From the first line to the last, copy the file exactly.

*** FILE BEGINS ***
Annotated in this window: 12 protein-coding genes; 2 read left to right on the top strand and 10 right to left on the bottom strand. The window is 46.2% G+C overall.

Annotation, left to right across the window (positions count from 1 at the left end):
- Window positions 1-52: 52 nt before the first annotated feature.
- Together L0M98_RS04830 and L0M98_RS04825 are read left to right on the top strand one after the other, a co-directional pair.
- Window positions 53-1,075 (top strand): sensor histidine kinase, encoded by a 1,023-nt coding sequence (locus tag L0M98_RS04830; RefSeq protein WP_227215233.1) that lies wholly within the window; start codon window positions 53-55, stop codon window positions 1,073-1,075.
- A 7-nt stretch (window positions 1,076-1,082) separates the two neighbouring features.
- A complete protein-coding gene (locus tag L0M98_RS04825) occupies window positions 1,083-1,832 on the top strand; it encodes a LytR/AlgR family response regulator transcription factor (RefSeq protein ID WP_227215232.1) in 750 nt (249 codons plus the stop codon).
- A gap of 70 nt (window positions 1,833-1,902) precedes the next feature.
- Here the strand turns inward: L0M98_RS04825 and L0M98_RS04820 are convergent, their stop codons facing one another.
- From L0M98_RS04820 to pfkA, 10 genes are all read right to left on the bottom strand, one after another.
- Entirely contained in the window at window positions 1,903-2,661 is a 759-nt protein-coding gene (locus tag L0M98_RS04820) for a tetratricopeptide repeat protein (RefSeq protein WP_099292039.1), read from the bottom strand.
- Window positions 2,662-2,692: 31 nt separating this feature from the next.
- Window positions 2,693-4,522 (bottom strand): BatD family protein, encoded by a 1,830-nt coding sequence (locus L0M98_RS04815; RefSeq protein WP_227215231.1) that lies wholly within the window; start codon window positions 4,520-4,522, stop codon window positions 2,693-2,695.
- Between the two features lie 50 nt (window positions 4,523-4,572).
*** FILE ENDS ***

Annotated in this window: 12 protein-coding genes; 2 read left to right on the top strand and 10 right to left on the bottom strand. The window is 46.2% G+C overall.

Annotation, left to right across the window (positions count from 1 at the left end):
- Window positions 1-52: 52 nt before the first annotated feature.
- Together L0M98_RS04830 and L0M98_RS04825 are read left to right on the top strand one after the other, a co-directional pair.
- Window positions 53-1,075 (top strand): sensor histidine kinase, encoded by a 1,023-nt coding sequence (locus tag L0M98_RS04830; RefSeq protein WP_227215233.1) that lies wholly within the window; start codon window positions 53-55, stop codon window positions 1,073-1,075.
- A 7-nt stretch (window positions 1,076-1,082) separates the two neighbouring features.
- A complete protein-coding gene (locus tag L0M98_RS04825) occupies window positions 1,083-1,832 on the top strand; it encodes a LytR/AlgR family response regulator transcription factor (RefSeq protein ID WP_227215232.1) in 750 nt (249 codons plus the stop codon).
- A gap of 70 nt (window positions 1,833-1,902) precedes the next feature.
- Here the strand turns inward: L0M98_RS04825 and L0M98_RS04820 are convergent, their stop codons facing one another.
- From L0M98_RS04820 to pfkA, 10 genes are all read right to left on the bottom strand, one after another.
- Entirely contained in the window at window positions 1,903-2,661 is a 759-nt protein-coding gene (locus tag L0M98_RS04820) for a tetratricopeptide repeat protein (RefSeq protein WP_099292039.1), read from the bottom strand.
- Window positions 2,662-2,692: 31 nt separating this feature from the next.
- Window positions 2,693-4,522 (bottom strand): BatD family protein, encoded by a 1,830-nt coding sequence (locus L0M98_RS04815; RefSeq protein WP_227215231.1) that lies wholly within the window; start codon window positions 4,520-4,522, stop codon window positions 2,693-2,695.
- Between the two features lie 50 nt (window positions 4,523-4,572).